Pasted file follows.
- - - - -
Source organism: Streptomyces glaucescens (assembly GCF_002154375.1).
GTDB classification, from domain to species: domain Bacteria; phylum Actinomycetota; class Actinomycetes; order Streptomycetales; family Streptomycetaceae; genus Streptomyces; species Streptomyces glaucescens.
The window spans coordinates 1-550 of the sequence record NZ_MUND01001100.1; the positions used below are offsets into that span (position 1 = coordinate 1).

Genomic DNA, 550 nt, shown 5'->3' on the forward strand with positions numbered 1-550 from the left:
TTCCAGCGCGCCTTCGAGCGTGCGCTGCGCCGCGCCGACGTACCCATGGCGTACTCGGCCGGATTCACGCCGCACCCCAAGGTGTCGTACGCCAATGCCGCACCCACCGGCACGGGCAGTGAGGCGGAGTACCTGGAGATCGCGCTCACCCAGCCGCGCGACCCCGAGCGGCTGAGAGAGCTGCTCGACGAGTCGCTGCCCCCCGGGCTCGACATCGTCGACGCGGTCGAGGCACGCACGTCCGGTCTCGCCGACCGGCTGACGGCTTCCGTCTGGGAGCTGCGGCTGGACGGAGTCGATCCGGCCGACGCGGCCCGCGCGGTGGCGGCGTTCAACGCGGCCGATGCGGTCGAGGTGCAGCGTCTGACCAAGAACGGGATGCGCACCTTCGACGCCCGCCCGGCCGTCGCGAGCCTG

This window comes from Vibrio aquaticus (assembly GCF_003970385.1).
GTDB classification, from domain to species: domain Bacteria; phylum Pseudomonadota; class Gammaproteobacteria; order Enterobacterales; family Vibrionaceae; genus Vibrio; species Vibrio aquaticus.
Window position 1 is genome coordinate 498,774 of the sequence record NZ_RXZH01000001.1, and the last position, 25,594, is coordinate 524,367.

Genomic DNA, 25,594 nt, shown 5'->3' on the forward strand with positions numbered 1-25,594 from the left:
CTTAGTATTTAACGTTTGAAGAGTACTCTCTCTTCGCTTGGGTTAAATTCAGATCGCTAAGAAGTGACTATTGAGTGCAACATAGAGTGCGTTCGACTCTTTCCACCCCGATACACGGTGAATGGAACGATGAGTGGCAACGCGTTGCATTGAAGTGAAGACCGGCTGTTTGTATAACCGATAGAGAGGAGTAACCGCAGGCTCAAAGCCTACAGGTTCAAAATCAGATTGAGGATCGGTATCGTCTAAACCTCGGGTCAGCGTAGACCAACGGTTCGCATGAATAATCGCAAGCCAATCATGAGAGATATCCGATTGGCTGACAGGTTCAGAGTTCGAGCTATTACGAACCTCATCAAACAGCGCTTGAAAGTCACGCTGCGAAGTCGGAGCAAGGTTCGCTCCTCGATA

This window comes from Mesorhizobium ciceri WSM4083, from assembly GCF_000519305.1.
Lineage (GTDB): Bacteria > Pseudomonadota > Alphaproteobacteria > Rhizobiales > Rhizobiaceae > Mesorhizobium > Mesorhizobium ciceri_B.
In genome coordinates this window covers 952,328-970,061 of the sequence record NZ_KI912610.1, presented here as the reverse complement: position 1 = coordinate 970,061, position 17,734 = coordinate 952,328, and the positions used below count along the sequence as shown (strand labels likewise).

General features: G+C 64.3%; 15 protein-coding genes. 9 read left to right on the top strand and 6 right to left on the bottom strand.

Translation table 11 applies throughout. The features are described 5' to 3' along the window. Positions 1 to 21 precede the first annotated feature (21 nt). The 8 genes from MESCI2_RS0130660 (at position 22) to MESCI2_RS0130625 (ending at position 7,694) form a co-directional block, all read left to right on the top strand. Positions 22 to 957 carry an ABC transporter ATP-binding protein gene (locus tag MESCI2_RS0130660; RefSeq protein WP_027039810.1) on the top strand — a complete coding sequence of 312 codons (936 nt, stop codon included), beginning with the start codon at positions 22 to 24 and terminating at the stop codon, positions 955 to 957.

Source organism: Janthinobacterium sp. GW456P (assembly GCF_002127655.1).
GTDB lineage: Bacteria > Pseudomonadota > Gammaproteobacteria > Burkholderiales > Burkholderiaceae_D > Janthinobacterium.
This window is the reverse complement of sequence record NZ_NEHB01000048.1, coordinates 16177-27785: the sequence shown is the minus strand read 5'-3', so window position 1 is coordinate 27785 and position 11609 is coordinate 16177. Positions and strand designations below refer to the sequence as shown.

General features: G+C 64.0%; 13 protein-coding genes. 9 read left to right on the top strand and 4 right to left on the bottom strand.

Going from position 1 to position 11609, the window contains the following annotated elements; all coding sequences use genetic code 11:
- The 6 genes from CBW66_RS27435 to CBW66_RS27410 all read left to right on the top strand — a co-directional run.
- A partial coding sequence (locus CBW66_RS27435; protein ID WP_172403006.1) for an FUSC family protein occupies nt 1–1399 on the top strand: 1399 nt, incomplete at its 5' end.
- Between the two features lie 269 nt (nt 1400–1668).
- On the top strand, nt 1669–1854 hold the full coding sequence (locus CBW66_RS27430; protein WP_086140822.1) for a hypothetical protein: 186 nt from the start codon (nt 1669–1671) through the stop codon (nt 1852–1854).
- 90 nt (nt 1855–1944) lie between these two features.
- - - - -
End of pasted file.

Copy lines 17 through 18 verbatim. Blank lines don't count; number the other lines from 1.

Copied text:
GTDB lineage: Bacteria > Pseudomonadota > Gammaproteobacteria > Burkholderiales > Burkholderiaceae_D > Janthinobacterium.
This window is the reverse complement of sequence record NZ_NEHB01000048.1, coordinates 16177-27785: the sequence shown is the minus strand read 5'-3', so window position 1 is coordinate 27785 and position 11609 is coordinate 16177. Positions and strand designations below refer to the sequence as shown.